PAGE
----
“They’re paying Westlands for fake habitat,” said Patricia Schifferle, director of Pacific Advocates, an environmental consulting firm. “Much of the area is upland habitat and will not support fish. … They’re selling cow pasture as if it was tidal habitat.”
The property is in the southern portion of the Yolo Bypass, a floodplain on the north side of the delta.
The delta smelt, a finger-length fish, has been spiraling toward extinction despite decades of rescue efforts.
Schifferle pointed out that the Department of Water Resources’ request to the U.S. Fish and Wildlife Service, to certify credit for 1,713 acres of tidal marsh habitat, includes lands as much as 7.7 feet above sea level. Schifferle said that is too high to benefit fish.
“Delta smelt better grow legs, because there’s no way that’s tidal habitat for delta smelt,” Schifferle said. At $23,815 per acre, she said, “that’s a lot of money for cow pasture.”
A coalition of environmental groups raised concerns about the deal in a letter to state agencies in July. The groups, which included the Sierra Club and the Natural Resources Defense Council, said documents show “that there generally is no tidal influence on lands at elevations above 6.5 feet above sea level in this part of the delta, and therefore these lands are not ‘tidal’ marsh, ‘tidal wetland,’ or ‘intertidal’ habitat” and should not be credited toward meeting environmental mitigation requirements for the State Water Project.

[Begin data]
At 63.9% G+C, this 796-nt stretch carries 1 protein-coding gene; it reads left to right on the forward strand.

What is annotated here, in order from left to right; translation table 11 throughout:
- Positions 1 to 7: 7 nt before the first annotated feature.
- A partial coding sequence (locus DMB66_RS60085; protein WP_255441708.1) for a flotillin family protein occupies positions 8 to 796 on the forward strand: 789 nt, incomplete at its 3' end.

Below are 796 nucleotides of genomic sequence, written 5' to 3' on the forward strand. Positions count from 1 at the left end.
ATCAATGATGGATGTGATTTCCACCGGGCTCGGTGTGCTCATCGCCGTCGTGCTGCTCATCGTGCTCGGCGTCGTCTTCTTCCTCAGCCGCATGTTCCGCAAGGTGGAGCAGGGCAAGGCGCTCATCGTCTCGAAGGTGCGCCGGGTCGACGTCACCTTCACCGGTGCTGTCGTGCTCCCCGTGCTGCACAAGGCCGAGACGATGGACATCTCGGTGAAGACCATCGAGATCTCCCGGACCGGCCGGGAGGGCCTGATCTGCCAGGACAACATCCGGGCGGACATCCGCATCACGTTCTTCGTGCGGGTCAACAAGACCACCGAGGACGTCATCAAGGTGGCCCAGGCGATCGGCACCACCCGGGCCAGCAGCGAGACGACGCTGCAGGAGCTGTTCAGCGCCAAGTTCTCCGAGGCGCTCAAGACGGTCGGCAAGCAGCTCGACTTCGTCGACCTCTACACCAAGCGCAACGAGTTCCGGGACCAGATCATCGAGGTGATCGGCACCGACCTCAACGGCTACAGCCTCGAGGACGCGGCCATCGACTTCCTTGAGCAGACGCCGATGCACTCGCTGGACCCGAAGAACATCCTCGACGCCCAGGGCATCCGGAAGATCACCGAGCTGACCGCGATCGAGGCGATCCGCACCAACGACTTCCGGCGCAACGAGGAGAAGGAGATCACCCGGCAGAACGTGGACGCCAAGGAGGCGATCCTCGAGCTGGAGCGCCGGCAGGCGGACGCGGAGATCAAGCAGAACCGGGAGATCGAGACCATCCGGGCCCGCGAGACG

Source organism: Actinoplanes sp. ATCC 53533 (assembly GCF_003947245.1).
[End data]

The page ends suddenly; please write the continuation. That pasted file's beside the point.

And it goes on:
The State Water Project pumps water from the delta and delivers it to farms and cities to the south. State officials have said the land purchase for the restoration project is funded by the State Water Project to satisfy habitat acreage requirements in the system’s federal permits.
The environmental groups urged the state Department of Water Resources and the Department of Fish and Wildlife to “refuse to certify mitigation credits of such uplands as tidal wetland habitat.”
Sabrina Washington, a spokesperson for the Department of Water Resources, said the restoration project is “aimed at generating a number of ecological benefits, including increased food production for delta smelt.” The department said the site also provides floodplain habitat for salmon and habitat for Swainson’s hawks and other species.
The department’s modeling shows that the restoration site “can be fully inundated and tidal as the Yolo Bypass fills and drains,” Washington said. “Even when not fully inundated, the site will generate benefits by producing food for delta smelt.”
Because of this, Washington said the Department of Water Resources has requested credit from the U.S. Fish and Wildlife Service for over 1,700 acres of restored fish habitat.